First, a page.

And like you say. How are we going to compete with product the other side of the world when we can’t compete with it in our own back yard. It’s cloud cuckoo land.
 

wingy

Well-Known Member
Jul 9, 2011
27,945
6,083
263
However it goes economically , the nationalistic cultural cause is/was the driver .It will be for younger folk than me to judge whether the effects of either were worth it .
 

Sky_Blue_Dreamer

Well-Known Member
Aug 16, 2018
9,977
6,371
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But if the argument is that farmers here won't be able to compete on price with Asia Pacific farmers in our own domestic market how are we going to get it on sale over there at a viable price? Or is the suggestion that they will be happy to pay a premium because its labelled British?
I'm sure someone over there wouldn't be averse to reminding people about BSE to put people off and keep the market largely to themselves. Certainly wouldn't get people willing to pay a premium for it at least.
 

Grendel

Well-Known Member
Sep 19, 2011
59,914
18,204
813
But still more expensive than the competition due to economies of scale etc.
Wouldn’t know. If this applies to automotive JLR products are massively more competitive than they were
 

dubed

Well-Known Member
Aug 14, 2012
3,522
1,828
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View attachment 20233
"It's perfectly reasonable to have the view that Remain should have won."

Wasn't expecting that to be a Cummings quote.
No? It supports the ludicrous myth that it Cumming wot won it. Everything he says that sounds reasonable or concessional is there to support the story he wants to tell.

My colleagues have been besides themselves today, one minute laughing at what he has said, the next marvelling at his conceit. Never in my department was there a person less respected - even Gavin Williamson gets more respect, which is certainly saying something.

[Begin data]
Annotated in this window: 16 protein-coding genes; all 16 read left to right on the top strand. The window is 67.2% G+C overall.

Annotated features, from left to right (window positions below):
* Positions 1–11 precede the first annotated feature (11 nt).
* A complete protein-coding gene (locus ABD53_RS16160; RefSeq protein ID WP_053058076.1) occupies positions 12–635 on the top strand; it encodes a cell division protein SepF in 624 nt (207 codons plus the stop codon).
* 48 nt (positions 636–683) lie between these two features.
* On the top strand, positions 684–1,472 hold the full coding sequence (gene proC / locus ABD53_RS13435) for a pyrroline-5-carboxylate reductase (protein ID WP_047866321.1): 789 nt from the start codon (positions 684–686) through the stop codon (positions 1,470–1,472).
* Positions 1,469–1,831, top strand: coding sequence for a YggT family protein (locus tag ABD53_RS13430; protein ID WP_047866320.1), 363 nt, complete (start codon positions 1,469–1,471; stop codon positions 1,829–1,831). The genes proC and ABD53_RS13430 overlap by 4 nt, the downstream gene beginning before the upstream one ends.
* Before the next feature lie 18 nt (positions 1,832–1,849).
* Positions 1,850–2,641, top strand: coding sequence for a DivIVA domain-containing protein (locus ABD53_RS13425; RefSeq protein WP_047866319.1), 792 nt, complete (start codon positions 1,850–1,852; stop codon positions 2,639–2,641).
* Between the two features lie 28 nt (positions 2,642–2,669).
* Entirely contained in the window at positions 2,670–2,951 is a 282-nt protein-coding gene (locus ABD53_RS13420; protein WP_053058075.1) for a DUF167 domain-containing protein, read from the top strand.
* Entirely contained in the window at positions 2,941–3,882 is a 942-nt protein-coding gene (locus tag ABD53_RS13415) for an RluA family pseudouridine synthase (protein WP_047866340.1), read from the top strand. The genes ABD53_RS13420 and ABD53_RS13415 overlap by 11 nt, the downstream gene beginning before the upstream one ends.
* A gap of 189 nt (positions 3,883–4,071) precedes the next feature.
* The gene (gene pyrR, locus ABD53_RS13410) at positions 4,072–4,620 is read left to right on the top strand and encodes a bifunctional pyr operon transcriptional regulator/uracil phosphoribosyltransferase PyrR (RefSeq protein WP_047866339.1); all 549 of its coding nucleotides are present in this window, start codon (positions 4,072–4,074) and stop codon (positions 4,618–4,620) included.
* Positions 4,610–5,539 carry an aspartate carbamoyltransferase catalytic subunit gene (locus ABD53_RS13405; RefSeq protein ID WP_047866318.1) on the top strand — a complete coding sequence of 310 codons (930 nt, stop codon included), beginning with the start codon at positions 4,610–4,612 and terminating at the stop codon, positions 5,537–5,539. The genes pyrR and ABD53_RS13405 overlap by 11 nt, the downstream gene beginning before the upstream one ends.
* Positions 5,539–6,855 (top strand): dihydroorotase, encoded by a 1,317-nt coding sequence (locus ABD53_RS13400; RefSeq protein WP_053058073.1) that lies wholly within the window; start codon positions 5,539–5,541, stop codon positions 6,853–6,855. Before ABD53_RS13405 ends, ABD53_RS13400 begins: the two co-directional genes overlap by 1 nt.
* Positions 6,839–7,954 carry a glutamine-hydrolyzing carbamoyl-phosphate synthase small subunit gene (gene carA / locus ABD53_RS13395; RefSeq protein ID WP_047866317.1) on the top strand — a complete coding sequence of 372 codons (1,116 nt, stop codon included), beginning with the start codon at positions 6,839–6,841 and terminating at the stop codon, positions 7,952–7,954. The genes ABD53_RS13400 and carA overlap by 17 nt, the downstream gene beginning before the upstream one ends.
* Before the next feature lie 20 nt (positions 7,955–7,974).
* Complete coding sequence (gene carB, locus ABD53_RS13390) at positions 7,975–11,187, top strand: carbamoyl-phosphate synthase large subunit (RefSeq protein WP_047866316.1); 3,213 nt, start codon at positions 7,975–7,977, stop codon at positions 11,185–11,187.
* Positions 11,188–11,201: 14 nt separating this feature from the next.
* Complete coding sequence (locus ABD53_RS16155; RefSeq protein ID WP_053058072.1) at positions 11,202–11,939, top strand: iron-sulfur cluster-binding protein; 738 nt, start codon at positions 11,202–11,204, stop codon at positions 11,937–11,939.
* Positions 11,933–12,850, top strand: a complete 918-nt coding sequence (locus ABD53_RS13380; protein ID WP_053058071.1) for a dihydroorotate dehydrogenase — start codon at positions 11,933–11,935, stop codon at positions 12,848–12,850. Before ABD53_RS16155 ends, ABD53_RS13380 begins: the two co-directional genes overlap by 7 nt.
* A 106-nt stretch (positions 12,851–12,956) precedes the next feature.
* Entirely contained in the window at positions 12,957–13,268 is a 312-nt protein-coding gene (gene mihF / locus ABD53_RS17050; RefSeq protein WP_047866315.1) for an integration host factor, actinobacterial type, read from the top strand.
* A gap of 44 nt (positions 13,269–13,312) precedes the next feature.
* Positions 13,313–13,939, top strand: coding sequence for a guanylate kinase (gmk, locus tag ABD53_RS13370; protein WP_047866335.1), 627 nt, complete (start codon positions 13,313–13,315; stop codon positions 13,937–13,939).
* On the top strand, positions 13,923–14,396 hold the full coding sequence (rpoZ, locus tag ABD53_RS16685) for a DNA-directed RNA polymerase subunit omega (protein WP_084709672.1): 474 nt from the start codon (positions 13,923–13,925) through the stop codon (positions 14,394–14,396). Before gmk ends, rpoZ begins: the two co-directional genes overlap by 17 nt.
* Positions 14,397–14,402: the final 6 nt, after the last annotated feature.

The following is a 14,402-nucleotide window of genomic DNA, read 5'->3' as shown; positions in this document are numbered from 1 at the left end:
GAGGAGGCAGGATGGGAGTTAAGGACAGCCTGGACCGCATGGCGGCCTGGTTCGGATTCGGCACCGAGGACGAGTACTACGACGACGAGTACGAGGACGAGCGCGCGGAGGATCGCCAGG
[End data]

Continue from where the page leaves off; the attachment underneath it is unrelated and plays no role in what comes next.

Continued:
fatso

Well-Known Member
Jun 19, 2017
3,470
2,926
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The whole, brexit/remain fiasco, is probably the best argument i can find for taking the right to vote off the general public.
 

PVA

Well-Known Member
Apr 22, 2011
5,610
3,853
163
Amazing that they were allowed to get away with this shit.

I don't remember seeing it before because I'm not old, sick or vulnerable as per the tweet

(click on it to open the video. The video won't embed for some reason)


 

chiefdave

Well-Known Member
Sep 27, 2008
28,120
16,535
413
Coventry
Amazing that they were allowed to get away with this shit.

I don't remember seeing it before because I'm not old, sick or vulnerable as per the tweet

(click on it to open the video. The video won't embed for some reason)


That's got to be a parody hasn't it?

Wasn't there something from the Advertising Standards Agency around the time of Brexit that they couldn't intervene no matter how false any advertising was as political adverts are exempt from the rules.
 

skybluetony176

Well-Known Member
Aug 2, 2013
27,358
11,734
313
Amazing that they were allowed to get away with this shit.

I don't remember seeing it before because I'm not old, sick or vulnerable as per the tweet

(click on it to open the video. The video won't embed for some reason)


Look. He didn’t mastermind Brexit. Only only the Brexit press has ever claimed that.